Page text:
RR: This was my first move from cassettes to CDs. It was when I moved from Japan to Atlanta, and it was my first production CD to get gigs. I didn’t deliberately make it for that but, well kinda. So, CDs weren’t even popular for DJs to be using back then. In ‘97 the ability to make your own CD was just starting to happen so it was pretty expensive. It was like making an album. You’d have to go through Disc Makers or something. I made the mix and I think it’s the mix that introduced me to Atlanta. It’s special to me. In the photoshoot I had a cassette, and the sticker on the cassette was on fire. And headphones were on fire. That’s Hot Joint. Because it was hot. Fire hot! Back then I was mixing it live. I was just recording straight through as opposed to tracking it out. Busta Rhymes & Lord Have Mercy, Lord Have Mercy says, “Who the fuck you be?” is the question, and in the other blend, Mase from Puffy says “I be the young black …” or something like that, and even though it was a small moment it made perfect sense because it made it a conversation. There should be some cohesion between songs you mix. I love stuff like that. How do you tell a good story even if you only have three minutes?
EC: How did you become a manager?
RR: I fell into that working with Phife on his solo project. When I first met him, he had a manager. I’ve always been business oriented and organized in that sense. Always aware of what makes things work. So anyway, I just sort of fell in it. Our friendship grew and our trust grew and that’s how it’s been since 2002. But my first tour was with a young Dwele with cornrows and a baby face.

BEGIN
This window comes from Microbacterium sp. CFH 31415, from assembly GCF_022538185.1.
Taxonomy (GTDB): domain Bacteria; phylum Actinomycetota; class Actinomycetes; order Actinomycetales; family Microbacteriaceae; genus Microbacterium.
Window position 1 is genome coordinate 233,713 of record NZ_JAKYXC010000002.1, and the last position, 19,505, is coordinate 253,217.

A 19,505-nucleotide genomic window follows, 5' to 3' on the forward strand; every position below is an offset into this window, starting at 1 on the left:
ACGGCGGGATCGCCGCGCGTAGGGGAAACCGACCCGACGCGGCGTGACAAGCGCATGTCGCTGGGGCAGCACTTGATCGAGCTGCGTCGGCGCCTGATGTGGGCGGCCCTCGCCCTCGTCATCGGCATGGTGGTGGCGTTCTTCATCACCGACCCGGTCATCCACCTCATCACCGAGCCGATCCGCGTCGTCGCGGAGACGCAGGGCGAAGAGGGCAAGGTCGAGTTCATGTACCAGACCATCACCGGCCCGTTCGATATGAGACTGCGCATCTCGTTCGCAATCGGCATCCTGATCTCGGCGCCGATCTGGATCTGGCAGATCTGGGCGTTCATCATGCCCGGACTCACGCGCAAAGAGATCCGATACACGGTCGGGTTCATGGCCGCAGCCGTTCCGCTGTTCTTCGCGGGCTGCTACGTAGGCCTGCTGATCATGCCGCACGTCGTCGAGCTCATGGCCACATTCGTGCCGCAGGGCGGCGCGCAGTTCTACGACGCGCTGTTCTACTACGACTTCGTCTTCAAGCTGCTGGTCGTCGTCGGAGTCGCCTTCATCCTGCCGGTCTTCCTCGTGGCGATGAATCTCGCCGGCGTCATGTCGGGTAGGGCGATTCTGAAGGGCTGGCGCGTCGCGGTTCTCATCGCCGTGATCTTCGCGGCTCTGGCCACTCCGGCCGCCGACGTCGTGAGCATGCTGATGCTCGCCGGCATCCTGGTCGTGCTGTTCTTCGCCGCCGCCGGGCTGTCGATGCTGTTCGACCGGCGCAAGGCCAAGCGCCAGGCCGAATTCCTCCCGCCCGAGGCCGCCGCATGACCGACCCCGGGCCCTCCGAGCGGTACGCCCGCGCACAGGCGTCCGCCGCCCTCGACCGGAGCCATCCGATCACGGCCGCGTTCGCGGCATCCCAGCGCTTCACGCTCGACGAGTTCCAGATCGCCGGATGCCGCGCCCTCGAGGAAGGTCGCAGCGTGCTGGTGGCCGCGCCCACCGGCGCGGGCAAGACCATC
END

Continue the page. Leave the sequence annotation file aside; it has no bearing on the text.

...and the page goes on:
EC: Which artists work with your management?
RR: I’m more into branding and marketing. That’s where my joy comes from. But I enjoy seeing what we can do with Phife’s stuff. And I road manage for Dwele. And my own shit.
EC: What does being an artist’s manager entail?
RR: Imagine if you get hired as a manager at The Gap. It’s everything in that store that you’re responsible for. When it opens when it closes. When you have to delegate. You’re responsible for every detail of their career and even personal stuff.
EC: What was your first international tour experience like? How did that shape your skill set? Although I guess the international side of it wasn’t a “thing” to you.
RR: Well, what was a “thing” was, “now I’m traveling and getting paid to do it.” The first international tour I did was when Phife had his first solo album. We did 6 or 7 dates in Germany. That was my first experience. You learn how to grind. You learn how to budget your money, make sure your bills at home are paid.
EC: What is the mission of Riddim Kidz Productions? What has been the process of putting together that project?
RR: Riddim Kidz is what Phife brought from his Tribe days. One of his first skits was produced by Riddim Kidz. That was his contribution to Tribe, and he took that with him. We decided we were going to take that idea and give it back to kids. Teach kids how to make music and rap. We decided to name it that because it’s also building a little tribe of kids who are becoming adults.
EC: Was Smokin’ Needles Records your brainchild or the brainchild of a few people?
RR: It was a few of us. It was my friend Mark-T. He was half Japanese. Third generation Japanese that lives in Brazil. He and I rounded up for our mixtapes. It was really Smokin’ Needles crew. You could battle other people or whatever. Then any mix I’d put out would be under “Smokin’ Needles Records” but it really wasn’t a label per se. It wasn’t really a label until Phife called me one day and was like “I really like that name, I’d like to be a part of that.” That was ‘99 or 2000.
EC: Had you known him before then?
RR: Yep I was already DJing for him.
EC:How did Smokin’ Shells come about?